6. Couldn`t have put it better myself ...
    Keep it going and use it - that`s what they`re for .
    There WILL be pangs of resto envy but yours will be on the drive , legal and waiting for the next adventure :p
    Mines a bit rough around the edges but always gets me there and to quote a mate "done more miles in reverse than most of these paintjobs ... "

    ( Kinda like that :) )

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  7. First job replace the heat exchangers. I mean how hard is it just to replace some heat exchangers?!? Bloody hard when the nuts are rusted.

    Well I've snapped 2 exhaust studs (will post about stud removal later). I had to drop the engine and whilst I'm at it plan to change all the fuel lines and breather hoses, re-furb the engine bay and then change the inlet manifold.

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    I've successfully removed one of the studs with some heat/plusgas/mole grips. The other I've drilled slightly gone south of the centre punch. I was hoping the left-handed drill bits may bite the stud and pull it out. Anyway south enough not to be able to pick the thread out, so now I'm planning helicoiling it.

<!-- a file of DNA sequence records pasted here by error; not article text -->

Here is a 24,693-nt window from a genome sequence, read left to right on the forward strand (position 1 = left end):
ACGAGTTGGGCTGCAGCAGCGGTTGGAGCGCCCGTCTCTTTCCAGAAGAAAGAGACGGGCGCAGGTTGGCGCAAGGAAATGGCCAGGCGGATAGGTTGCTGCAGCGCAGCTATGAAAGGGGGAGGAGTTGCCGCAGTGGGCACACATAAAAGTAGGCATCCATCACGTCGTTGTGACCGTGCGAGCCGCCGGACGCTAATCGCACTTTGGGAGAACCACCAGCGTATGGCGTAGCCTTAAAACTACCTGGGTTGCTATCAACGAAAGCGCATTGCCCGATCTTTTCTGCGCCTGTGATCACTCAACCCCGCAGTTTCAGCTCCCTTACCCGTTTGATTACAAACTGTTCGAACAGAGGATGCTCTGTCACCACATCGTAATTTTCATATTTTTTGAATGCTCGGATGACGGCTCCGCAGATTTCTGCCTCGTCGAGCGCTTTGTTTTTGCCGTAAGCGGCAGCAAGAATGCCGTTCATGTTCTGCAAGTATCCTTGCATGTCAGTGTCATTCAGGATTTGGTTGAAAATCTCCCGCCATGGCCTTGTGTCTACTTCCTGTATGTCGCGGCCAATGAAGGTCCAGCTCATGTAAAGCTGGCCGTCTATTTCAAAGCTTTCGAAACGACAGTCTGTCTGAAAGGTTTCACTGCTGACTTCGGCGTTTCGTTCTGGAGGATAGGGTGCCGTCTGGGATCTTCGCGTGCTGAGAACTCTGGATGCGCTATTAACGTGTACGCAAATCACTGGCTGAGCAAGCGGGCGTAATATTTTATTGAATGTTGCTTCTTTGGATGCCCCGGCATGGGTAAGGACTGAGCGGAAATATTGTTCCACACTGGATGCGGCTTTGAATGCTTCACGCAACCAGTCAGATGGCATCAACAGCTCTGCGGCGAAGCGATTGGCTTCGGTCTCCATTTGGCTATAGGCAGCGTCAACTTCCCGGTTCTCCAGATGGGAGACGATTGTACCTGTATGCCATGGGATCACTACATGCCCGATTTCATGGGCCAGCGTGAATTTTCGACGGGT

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    I've also stripped the thread from one of the oil cap M6 :( .....cr$$per. I'm helicoling that also.

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    Coco and Merlin Cat like this.
  8. So the fuel tank and fuel filler has been removed.

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    Leaving a much needed clean up and paint. A lot of rust by the fuel tank exit.